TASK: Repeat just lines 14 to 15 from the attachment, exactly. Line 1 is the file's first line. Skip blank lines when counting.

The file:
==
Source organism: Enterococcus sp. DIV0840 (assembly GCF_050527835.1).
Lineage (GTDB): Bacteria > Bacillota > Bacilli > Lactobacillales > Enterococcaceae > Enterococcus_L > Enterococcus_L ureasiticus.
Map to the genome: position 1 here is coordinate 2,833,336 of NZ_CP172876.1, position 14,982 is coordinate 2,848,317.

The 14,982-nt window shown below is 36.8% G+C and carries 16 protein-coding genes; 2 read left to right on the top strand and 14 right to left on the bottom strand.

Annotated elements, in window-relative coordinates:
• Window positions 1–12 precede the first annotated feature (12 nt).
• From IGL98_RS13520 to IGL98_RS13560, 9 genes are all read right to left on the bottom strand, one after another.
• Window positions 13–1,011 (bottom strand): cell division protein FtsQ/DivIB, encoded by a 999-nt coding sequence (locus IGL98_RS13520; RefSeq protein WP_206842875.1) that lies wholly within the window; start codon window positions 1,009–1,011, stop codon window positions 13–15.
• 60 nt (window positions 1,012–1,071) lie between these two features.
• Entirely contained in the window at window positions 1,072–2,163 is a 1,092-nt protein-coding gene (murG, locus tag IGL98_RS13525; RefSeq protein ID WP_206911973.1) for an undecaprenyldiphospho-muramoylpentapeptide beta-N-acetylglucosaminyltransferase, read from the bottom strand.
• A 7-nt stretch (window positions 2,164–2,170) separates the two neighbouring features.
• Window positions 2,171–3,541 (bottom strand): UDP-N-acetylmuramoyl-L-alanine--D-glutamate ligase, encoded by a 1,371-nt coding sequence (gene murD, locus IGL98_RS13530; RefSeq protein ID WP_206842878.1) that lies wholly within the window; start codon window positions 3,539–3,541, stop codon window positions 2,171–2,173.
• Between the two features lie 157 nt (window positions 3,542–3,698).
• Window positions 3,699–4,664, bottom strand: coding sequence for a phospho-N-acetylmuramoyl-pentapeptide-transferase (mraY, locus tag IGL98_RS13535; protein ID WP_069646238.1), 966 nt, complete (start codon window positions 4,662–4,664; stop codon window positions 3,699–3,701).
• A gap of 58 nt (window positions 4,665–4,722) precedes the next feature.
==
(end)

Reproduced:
• Window positions 3,699–4,664, bottom strand: coding sequence for a phospho-N-acetylmuramoyl-pentapeptide-transferase (mraY, locus tag IGL98_RS13535; protein ID WP_069646238.1), 966 nt, complete (start codon window positions 4,662–4,664; stop codon window positions 3,699–3,701).
• A gap of 58 nt (window positions 4,665–4,722) precedes the next feature.